As to the “notice” requirement, the Court noted that other courts have held the provisions in the published regulations and statutes at issue may adequately serve that purpose. Id. The MSA itself notified charter boat owners that their data may be collected without a warrant. Id. And the tracking requirement itself provides specific details on the data collection, such as who must participate, what is necessary to comply, and when the collection will occur. Id. at 79.
With respect to the second requirement, focused on cabining inspectors’ discretion, the Court observed: “While the statute must also limit the discretion of searching officers, it need not contain the most exacting limitations.” Id. at 78. The tracking requirement, it noted, involves no exercise of discretion at all; the search is the same as stated in the regulation each time.
But in addition, the Court highlighted three limitations upon the manner and scope of data collection. Id. at 79. First, location data is collected only once her hour. Second, the tracking requirement is limited to vessels participating in the federal charter vessel permit program. Third, access to the data is limited to NMFS, the Coast Guard, and their designees. Ultimately, the Court concluded, collection of location data is “not so random or infrequent that the vessel owner has no real expectation that his property will from time to time be inspected.” Id. at 79-80.
The District Court explained that the extent of the regulation of the industry is also relevant to assessment of the adequacy of an inspection scheme — “the pervasiveness and regularity of the federal regulation . . . ultimately determines whether a warrant is necessary to render an inspection program reasonable under the Fourth Amendment.” Id. at 80 (quoting Kaiyo Maru, 699 F.2d at 996, quoting (quoting Donovan v. Dewey, 452 U.S. 594, 606 (1981)). For decades NMFS and the FMPs “have established tracking requirements for numerous portions of the commercial fishing industry.” Id.
In Part II of this series, I will provide a few observations focused upon NMSF’s consideration of the Fourth Amendment issues to which commenters alluded.
 Subsequently, NMFS delayed the effective date of the tracking rule until March 1, 2022. Fisheries of the Caribbean, Gulf of Mexico, and South Atlantic; Electronic Reporting for Federally Permitted Charter Vessels and Headboats in Gulf of Mexico Fisheries, 86 Fed. Reg. 60,374, 60,374 (Nov. 2, 2021).
 Hussion involved regulations meant to “streamline” eviction proceedings in a Farmers-Home-Administration-funded housing project. Several commenters complained that the regulations deprived them of their constitutional due process rights. The agency addressed several specific concerns raised, such as “self-help evictions” and state court “rubber-stamping of unwarranted eviction decisions.” However, the Farmers Home Administration (“FmHA”) had not specifically acknowledged the commenters’ more “general due process concerns.” The Hussion court held that the agency’s responses were sufficient, reasoning “[t]he APA does not require the Agency to respond to comments which, in essence, reflect a policy-based preference for the most exacting guarantees of due process over the interest shared by owners and other tenants in minimizing the cost and delay of good-cause evictions.” Rather, the agency need address only the specific “significant objections raised,” by commenters.” Id. at 46-47.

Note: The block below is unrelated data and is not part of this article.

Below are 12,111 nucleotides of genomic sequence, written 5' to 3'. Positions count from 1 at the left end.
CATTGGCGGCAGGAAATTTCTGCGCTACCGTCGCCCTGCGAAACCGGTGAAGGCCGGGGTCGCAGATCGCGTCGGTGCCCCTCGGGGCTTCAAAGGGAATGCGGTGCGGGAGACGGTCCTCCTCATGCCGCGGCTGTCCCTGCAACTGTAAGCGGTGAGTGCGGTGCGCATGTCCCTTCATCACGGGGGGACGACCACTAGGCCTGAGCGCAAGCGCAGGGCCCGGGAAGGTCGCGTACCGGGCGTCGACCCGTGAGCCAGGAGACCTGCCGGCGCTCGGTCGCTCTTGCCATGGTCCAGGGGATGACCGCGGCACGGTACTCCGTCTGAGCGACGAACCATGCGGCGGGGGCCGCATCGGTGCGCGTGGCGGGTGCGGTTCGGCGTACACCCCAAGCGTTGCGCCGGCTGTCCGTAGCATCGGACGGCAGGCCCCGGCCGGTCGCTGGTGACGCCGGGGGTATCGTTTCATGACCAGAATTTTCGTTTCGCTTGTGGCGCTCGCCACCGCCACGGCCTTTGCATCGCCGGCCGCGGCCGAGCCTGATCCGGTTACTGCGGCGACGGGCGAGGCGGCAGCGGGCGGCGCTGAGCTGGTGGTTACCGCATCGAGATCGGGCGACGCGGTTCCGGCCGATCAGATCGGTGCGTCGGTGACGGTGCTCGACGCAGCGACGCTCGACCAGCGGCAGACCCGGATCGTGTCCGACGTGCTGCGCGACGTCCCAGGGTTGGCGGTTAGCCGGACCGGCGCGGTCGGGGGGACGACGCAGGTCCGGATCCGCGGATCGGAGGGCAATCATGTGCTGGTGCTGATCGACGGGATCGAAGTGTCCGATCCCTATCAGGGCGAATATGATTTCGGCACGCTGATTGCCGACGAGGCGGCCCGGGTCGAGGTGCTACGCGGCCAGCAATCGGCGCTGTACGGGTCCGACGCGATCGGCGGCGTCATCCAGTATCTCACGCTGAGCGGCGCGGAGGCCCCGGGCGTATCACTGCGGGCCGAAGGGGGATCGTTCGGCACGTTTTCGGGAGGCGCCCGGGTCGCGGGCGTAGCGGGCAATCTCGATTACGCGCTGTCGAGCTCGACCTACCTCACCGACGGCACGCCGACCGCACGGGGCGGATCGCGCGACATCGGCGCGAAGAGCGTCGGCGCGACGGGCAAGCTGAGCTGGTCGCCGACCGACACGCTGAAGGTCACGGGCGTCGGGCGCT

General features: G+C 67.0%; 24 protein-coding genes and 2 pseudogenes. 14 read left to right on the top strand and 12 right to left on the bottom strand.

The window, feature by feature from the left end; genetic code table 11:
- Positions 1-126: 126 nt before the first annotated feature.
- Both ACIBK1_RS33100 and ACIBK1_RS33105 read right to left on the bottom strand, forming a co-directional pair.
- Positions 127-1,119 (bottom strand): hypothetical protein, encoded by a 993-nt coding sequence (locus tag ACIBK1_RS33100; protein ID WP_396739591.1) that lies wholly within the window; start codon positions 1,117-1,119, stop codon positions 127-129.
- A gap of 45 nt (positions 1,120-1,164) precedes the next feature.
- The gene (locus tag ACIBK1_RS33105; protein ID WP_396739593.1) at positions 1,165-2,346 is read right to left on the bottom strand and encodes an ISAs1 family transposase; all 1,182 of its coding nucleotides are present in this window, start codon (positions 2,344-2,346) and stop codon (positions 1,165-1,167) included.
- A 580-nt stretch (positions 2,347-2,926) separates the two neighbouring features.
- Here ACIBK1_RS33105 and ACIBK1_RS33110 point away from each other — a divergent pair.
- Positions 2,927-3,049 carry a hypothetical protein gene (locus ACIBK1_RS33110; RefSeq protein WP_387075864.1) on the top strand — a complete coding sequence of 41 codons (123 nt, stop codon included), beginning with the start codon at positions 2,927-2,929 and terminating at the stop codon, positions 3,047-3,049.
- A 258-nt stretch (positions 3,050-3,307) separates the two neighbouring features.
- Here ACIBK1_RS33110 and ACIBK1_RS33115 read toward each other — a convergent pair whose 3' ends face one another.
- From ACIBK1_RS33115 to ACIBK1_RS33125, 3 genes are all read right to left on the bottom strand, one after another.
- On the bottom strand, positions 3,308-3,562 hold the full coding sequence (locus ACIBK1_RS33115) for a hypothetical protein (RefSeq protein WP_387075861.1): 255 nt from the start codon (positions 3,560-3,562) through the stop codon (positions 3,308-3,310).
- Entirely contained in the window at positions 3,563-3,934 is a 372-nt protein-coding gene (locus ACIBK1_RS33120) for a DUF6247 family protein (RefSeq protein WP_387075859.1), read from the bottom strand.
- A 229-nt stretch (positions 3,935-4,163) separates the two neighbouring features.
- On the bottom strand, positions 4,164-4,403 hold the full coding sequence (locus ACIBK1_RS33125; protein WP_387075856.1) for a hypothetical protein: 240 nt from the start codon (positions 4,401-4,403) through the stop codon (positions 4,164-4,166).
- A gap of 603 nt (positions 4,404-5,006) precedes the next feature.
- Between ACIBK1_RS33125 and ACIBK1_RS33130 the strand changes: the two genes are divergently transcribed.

The D.C. Circuit observed that more than 15 years previously the FAA had resolved issues regarding drug testing’s privacy implications when the agency had adopted a drug testing regulation that “carefully balanced the interests of individual privacy with the Federal government’s duty to ensure aviation safety.” Given that, the D.C. Circuit had concluded that the FAA’s succinct responses to comments concerning privacy and Fourth Amendment were adequate.
 NMFS seems to have literally made the comment twice, which I suppose technically qualifies as “repeatedly.” Even so, the comments were not made in the context of addressing privacy concerns, but rather made in response to comments that the GPS systems might drain vessel’s batteries or might be impractical for small craft.
 Here the Court does not provide a citation; quite unusual for an opinion with such extensive citations. The term “commercial” is used 31 times. The most appropriate references in support of this point in terms of intrusions into privacy, on page 44007, are not particularly cogent. On that page, NMFS observed: “This final rule has similar requirements for powering down a cellular or satellite VMS unit that currently apply to vessels in the commercial reef fish fishery.” Later on that page, it notes: “In the Gulf, an owner or operator of a federally permitted commercial reef fish vessel is already required to have a satellite VMS unit permanently affixed to the vessel.”
 Indeed, “the expectation of finding the game warden looking over one’s shoulder at the catch is virtually as old as fishing itself.” Id. (quoting Lovgren v. Byrne, 787 F.2d 857, 865 (3d Cir. 1986)). The Federal Government has regulated fishing since at least 1793, when Congress enacted the Enrollment and Licensing Act of February 18, 1793. Id. That Act granted licenses for the fishing of certain categories of fish,” and “allowed government officials to search of licensed vessels.” Id. The Court noted that “[r]egulation of the fishing industry has continued throughout U.S. history.” Id.
 The Patel Court had held warrantless searches unnecessary because the expeditious nature of the required “precompliance review would . . . [not] giv[e] operators a chance to falsify their records.” Id. at 74 (citing Patel, 576 U.S. at 427). The Patel Court had explained that “[a]n officer could still ‘conduct[ ] a surprise inspection by obtaining an ex parte warrant or, where an officer reasonably suspects the registry would be altered, . . . guard[ ] the registry pending a hearing on a motion to quash.’” Id. In essence, the District Judge explained, the records at issue in Patel “were not going anywhere.” Id.
 The MSA specifically allows officers to “access, directly or indirectly, for enforcement purposes any data or information required to be provided under this subchapter or regulations under this subchapter, including data from vessel monitoring systems, satellite-based maritime distress and safety systems, or any similar system.” Id. at 78-79.